This story first appeared in ‘This Is Still Not Where I Belong’ in 2013. Image used, creative commons attribution 2.0.
When Marley first ran away at twelve, she made it as far as the motorway protests. You know the ones. Splashed across John Major era British television, Swampy down a hole and hippies up the trees, chanting ‘Save our forests’ and shitting on policemens hats. The crusties took her in just long enough to feed the longing, then returned to sender, to “Cold but not cruel” parents who worked in the city, whose distant affection and immutable principles drove her to…
Fourteen, crossing Iceland and Northern Europe, hidden on ten tonne trucks with Bosnians and wide screen televisions.
Nineteen now in Dublin and penniless, food not bombs from a cart and sleeping rough and, “Aren’t you worried about getting…” I want to say raped but it comes out, “Exploited?”
She holds my eye, every inch the moon faced wander-lost child, not seen since the halicon days of deadheads and Zepplin groupies getting pierced with guppies.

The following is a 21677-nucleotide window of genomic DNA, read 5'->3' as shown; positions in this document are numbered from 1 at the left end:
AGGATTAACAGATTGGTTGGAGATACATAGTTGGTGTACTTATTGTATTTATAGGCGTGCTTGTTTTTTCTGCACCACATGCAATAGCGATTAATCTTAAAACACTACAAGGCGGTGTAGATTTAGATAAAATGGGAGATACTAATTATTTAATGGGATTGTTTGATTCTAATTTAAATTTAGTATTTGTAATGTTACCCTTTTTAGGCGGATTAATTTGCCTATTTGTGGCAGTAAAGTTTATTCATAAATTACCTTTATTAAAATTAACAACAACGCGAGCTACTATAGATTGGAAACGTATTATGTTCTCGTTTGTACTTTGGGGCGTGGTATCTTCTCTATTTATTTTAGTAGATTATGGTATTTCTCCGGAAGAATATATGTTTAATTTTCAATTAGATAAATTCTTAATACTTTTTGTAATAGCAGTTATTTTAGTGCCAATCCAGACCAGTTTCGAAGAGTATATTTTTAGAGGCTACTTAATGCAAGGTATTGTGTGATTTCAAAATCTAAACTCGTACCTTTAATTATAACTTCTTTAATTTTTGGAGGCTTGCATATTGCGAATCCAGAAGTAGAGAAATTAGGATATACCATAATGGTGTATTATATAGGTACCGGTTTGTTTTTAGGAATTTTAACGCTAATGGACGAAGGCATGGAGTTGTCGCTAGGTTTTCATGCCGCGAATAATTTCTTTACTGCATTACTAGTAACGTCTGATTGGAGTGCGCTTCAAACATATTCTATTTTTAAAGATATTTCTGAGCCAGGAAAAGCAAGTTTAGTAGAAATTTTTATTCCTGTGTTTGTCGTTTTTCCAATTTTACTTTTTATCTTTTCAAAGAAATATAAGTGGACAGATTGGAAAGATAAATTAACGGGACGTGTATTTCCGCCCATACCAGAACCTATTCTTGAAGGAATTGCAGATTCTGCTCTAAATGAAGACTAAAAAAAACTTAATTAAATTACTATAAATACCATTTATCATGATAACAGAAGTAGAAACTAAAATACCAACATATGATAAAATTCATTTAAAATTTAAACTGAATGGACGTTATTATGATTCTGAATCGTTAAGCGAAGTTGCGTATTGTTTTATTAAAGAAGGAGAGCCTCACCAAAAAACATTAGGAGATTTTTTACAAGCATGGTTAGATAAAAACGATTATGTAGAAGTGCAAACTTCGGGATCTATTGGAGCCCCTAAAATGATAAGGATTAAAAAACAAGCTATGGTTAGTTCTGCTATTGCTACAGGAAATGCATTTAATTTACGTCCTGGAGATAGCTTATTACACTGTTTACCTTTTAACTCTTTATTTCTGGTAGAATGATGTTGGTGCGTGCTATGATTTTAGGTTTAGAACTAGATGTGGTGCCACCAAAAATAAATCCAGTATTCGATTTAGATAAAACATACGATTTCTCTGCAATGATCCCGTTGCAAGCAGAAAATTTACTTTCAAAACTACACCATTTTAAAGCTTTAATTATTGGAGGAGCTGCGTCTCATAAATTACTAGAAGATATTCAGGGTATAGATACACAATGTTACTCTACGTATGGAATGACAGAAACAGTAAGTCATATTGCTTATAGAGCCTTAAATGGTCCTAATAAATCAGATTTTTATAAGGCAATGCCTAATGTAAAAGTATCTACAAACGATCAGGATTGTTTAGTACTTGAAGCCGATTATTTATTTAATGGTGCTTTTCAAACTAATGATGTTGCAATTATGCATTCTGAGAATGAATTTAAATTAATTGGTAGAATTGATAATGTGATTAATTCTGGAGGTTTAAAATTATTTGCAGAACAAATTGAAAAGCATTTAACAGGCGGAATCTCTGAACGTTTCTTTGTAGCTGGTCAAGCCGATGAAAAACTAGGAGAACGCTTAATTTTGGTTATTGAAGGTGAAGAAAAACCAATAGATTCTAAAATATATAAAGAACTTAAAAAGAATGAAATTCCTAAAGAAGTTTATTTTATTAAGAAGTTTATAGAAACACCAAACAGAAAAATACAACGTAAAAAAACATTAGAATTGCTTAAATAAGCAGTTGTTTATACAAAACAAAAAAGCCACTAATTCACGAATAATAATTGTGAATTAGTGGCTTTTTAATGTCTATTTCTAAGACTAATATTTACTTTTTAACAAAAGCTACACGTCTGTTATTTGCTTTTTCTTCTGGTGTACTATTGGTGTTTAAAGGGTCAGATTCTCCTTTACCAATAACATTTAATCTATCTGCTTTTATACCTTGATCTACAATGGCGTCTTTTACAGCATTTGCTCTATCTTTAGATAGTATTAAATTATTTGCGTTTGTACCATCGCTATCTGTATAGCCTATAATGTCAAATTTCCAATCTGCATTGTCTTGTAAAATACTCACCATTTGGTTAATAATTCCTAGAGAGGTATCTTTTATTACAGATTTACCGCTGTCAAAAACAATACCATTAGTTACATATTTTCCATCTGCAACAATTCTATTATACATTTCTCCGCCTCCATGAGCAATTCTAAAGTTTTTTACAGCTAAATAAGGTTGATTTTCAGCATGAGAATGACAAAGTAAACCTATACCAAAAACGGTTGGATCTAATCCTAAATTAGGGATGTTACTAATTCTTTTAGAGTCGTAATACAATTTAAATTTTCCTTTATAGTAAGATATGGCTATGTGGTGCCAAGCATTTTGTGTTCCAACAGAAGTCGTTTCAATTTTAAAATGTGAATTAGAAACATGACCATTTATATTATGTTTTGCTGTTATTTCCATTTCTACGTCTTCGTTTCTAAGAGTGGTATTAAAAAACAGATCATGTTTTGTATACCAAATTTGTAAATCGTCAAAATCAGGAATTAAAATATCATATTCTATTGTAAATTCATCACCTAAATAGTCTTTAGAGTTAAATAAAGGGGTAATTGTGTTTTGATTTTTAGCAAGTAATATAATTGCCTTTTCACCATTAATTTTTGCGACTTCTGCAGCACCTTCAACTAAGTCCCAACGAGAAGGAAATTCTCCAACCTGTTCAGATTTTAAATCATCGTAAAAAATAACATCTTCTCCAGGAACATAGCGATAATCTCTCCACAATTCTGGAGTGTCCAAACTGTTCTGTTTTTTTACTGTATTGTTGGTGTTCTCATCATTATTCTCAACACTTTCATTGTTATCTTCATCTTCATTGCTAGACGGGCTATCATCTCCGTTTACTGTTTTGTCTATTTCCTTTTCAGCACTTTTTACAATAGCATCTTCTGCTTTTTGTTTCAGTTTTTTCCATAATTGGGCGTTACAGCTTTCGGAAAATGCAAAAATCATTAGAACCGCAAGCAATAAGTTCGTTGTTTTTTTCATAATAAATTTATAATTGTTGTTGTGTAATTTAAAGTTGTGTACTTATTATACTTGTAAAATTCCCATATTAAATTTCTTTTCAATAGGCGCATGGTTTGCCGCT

“It happens,” she says,” shrugging that pure babydoll JT LeRoy shrug that says… It happens in a basement in Chinatown; balding Nicolson in a stained Fedora, nose in a cast, case of his life, slipping home in between takes to feed her Celine Dion pieces, ‘Mon petit fois gras’, candyfloss funfair hunger in his eyes. ‘It happens’, shot from phallic rockets under volcanic islands, stuck in a cupboard with Mr Bond who says, “Sooo Moneypenny,” and pulls her in as we fade to black.
It happens that she sleeps for a time in a tent I’ve given her in an urban graveyard she’s painted with white skulls. Then disappears, off again, “No I won’t call them, they wouldn’t care anyway.” “Thanks, yeah, thanks, it’s very comfortable,” warily. And I want to say I don’t expect anything. But I expect the worst. It happens.